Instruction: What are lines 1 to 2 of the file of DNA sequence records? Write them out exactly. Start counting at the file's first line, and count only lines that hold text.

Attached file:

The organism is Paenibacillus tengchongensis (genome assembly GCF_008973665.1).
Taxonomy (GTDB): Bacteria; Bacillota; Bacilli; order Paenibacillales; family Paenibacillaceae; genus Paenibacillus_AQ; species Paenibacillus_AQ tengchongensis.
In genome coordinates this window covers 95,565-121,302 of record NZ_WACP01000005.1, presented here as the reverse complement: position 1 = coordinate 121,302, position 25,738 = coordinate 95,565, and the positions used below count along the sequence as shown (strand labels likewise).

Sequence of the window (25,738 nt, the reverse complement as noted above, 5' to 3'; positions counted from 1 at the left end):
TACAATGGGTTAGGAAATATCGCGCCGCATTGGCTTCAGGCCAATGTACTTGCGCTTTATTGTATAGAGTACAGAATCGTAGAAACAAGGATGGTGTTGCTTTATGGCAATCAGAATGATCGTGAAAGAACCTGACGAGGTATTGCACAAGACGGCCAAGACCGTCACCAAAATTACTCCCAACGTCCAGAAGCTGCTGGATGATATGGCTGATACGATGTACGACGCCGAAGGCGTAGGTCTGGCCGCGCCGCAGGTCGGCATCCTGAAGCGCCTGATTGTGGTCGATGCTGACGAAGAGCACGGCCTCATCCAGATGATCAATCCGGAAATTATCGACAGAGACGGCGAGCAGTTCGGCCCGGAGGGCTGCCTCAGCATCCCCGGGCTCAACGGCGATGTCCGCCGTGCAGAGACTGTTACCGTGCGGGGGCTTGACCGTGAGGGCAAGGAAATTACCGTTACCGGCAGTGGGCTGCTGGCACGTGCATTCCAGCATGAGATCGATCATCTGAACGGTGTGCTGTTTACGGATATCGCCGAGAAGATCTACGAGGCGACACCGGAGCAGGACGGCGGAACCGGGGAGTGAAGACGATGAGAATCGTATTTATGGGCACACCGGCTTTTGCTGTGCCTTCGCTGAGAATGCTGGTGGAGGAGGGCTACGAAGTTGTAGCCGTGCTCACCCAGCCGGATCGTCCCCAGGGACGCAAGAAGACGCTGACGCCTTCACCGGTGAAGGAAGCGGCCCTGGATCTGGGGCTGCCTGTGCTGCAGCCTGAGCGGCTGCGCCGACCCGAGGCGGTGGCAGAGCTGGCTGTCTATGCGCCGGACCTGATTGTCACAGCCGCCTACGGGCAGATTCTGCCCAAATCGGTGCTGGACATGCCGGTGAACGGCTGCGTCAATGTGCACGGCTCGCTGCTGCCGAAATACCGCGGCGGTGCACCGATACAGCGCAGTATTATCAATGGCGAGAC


The organism is Paenibacillus tengchongensis (genome assembly GCF_008973665.1).
Taxonomy (GTDB): Bacteria; Bacillota; Bacilli; order Paenibacillales; family Paenibacillaceae; genus Paenibacillus_AQ; species Paenibacillus_AQ tengchongensis.